Project description:Youth participation in organized sports in the United States is rising, with many athletes focusing on a single sport at an increasingly younger age.To retrospectively compare single-sport specialization in current high school (HS), collegiate, and professional athletes with regard to the rate and age of specialization, the number of months per year of single-sport training, and the athlete's perception of injury related to specialization.Cross-sectional study; Level of evidence, 3.A survey was distributed to HS, collegiate, and professional athletes prior to their yearly preparticipation physical examination. Athletes were asked whether they had chosen to specialize in only 1 sport, and data were then collected pertaining to this decision.A total of 3090 athletes completed the survey (503 HS, 856 collegiate, and 1731 professional athletes). A significantly greater percentage of current collegiate athletes specialized to play a single sport during their childhood/adolescence (45.2% of HS athletes, 67.7% of collegiate athletes, and 46.0% of professional athletes; P < .001). The age of single-sport specialization differed between groups and occurred at a mean age of 12.7 ± 2.4 (HS), 14.8 ± 2.5 (collegiate), and 14.1 ± 2.8 years (professional) (P < .001). Current HS (39.9%) and collegiate athletes (42.1%) recalled a statistically greater incidence of sport-related injury than current professional athletes (25.4%) (P < .001). The majority (61.7%) of professional athletes indicated that they believed specialization helps the athlete play at a higher level, compared with 79.7% of HS and 80.6% of collegiate athletes (P < .001). Notably, only 22.3% of professional athletes said they would want their own child to specialize to play only 1 sport during childhood/adolescence.This study provides a foundation for understanding current trends in single-sport specialization in all athletic levels. Current HS athletes specialized, on average, 2 years earlier than current collegiate and professional athletes surveyed. These data challenge the notion that success at an elite level requires athletes to specialize in 1 sport at a very young age.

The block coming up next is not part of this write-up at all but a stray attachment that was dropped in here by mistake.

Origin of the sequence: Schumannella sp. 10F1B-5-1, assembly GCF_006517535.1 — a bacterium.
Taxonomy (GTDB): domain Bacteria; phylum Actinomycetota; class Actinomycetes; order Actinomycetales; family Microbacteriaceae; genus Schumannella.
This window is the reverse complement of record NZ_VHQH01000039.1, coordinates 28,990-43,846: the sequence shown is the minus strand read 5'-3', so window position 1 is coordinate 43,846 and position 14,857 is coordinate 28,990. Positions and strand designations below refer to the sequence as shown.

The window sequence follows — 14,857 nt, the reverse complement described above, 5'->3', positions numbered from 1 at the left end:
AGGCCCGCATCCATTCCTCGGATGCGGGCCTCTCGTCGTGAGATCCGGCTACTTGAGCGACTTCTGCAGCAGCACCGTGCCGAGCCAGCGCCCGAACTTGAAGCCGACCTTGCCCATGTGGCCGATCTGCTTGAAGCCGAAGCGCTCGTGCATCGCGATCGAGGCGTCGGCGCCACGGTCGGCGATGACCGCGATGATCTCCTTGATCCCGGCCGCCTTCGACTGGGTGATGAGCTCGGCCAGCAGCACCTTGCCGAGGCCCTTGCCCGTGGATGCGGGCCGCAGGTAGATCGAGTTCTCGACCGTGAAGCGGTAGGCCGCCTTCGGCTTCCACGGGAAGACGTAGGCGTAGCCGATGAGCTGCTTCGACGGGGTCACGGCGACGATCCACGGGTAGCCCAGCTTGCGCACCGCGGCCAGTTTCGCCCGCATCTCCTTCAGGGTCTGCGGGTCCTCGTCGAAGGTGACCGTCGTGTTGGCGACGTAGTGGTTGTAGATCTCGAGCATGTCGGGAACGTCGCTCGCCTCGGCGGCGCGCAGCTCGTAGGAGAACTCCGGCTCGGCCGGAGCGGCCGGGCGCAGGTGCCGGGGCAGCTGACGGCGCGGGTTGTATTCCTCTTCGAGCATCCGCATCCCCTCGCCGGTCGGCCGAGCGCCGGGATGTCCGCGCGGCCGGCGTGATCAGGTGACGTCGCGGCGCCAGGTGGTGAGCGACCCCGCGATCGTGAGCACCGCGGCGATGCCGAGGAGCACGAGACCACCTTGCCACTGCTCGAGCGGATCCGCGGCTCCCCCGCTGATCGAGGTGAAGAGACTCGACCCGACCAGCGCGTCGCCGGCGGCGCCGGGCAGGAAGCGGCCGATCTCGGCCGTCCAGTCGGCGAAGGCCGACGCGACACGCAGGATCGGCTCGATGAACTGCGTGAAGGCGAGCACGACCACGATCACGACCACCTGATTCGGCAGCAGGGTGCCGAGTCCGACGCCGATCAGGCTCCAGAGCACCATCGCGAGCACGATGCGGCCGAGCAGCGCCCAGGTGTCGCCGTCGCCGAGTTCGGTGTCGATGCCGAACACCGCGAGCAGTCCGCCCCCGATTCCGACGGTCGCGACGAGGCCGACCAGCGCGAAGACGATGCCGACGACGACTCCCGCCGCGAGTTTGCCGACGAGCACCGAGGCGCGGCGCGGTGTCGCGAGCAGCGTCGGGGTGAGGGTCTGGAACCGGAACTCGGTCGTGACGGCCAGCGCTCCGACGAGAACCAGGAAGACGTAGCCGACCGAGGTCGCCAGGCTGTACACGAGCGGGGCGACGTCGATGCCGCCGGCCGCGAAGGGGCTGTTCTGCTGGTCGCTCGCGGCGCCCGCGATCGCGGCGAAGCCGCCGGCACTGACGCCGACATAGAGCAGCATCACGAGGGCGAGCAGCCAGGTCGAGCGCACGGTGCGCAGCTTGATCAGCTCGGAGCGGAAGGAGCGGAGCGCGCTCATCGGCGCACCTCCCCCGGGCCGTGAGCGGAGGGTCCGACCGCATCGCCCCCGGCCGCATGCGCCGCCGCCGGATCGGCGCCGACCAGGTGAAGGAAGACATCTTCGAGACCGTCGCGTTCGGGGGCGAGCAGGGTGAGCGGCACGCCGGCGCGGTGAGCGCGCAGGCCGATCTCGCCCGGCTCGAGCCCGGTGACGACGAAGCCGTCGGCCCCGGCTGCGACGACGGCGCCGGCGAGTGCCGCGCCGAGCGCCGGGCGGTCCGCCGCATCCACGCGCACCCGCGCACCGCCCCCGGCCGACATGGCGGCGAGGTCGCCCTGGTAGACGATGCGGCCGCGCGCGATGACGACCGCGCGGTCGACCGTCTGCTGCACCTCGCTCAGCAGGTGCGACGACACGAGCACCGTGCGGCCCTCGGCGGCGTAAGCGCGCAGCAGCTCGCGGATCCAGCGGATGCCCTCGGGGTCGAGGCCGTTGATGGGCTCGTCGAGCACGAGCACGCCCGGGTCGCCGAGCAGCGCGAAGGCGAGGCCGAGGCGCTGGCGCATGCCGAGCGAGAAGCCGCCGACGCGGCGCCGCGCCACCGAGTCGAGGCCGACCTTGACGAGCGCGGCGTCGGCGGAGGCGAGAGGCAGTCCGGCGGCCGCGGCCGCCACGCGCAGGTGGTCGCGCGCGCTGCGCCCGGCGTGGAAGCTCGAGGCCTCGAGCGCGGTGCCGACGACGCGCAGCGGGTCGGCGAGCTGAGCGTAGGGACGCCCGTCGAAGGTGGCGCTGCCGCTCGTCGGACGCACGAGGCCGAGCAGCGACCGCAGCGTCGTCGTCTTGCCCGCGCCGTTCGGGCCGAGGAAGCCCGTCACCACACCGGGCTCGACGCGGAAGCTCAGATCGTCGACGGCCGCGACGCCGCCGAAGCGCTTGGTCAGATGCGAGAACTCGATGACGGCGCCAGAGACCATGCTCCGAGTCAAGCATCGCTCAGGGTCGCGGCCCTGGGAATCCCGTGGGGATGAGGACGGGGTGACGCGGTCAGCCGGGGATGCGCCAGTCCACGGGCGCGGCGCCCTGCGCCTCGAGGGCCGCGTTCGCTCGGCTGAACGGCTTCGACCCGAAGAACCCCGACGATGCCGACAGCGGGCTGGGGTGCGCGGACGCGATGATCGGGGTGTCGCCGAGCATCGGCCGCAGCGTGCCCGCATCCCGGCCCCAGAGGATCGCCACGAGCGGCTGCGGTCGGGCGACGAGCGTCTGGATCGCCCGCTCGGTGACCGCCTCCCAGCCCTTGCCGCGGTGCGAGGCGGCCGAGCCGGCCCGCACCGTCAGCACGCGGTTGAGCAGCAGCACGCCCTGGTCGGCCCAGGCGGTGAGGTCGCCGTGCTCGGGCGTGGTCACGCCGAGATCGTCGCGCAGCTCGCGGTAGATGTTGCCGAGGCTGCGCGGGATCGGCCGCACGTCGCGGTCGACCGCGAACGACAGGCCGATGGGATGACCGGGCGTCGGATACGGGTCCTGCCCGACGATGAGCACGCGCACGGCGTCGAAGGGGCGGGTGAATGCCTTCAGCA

Project description:PURPOSE:To examine and compare the role of self-assessed sport and physical activity involvement on the health-related quality of life among undergraduate student-athletes and general undergraduate college students. DESIGN:Cross-sectional survey. Data set was examined for differences in physical and mental health by self-assessed sport and physical activity level. SETTING:Large Midwestern University in the fall of 2016. PARTICIPANTS:A combined data set representing undergraduate Division I student athletes (n = 842) and general undergraduate students (n = 1322). MEASURES:Veterans RAND 12 Item Health Survey (VR-12), as measure of health-related quality of life, comprised of physical component score (PCS) and mental component score (MCS). Self-assessed sport and physical activity level categorized as Division I athlete, club athlete, intramural player, student who works out regularly, or student who is physically inactive. ANALYSIS:Standard univariable statistics described the study population. Two-sample t tests and ?2 tests were conducted, as appropriate, to compare Division I student-athletes to the general undergraduate group. Multivariable linear regression models were then built to assess associations between physical activity level and year in school with VR-12 outcomes, after adjusting for sex. All pairwise interactions were considered for inclusion in the final models. Adjusted least-square means were calculated for all variables in the model; pairwise comparisons were adjusted for multiple comparisons via Tukey-Kramer adjustment criteria. A linear test for trend was also conducted for the association between VR-12 MCS and increasing physical activity. RESULTS:Significant differences in MCS were noted between levels of sport and physical activity; however, such differences were not detected in PCS. After controlling for sex, a positive relationship between increased sport and physical activity level and greater MCS was found. CONCLUSIONS:This study represents the first prospective assessment of health-related quality of life among undergraduate athletes and general college students. Higher levels of sport and physical activity were associated with more positive mental health in these populations.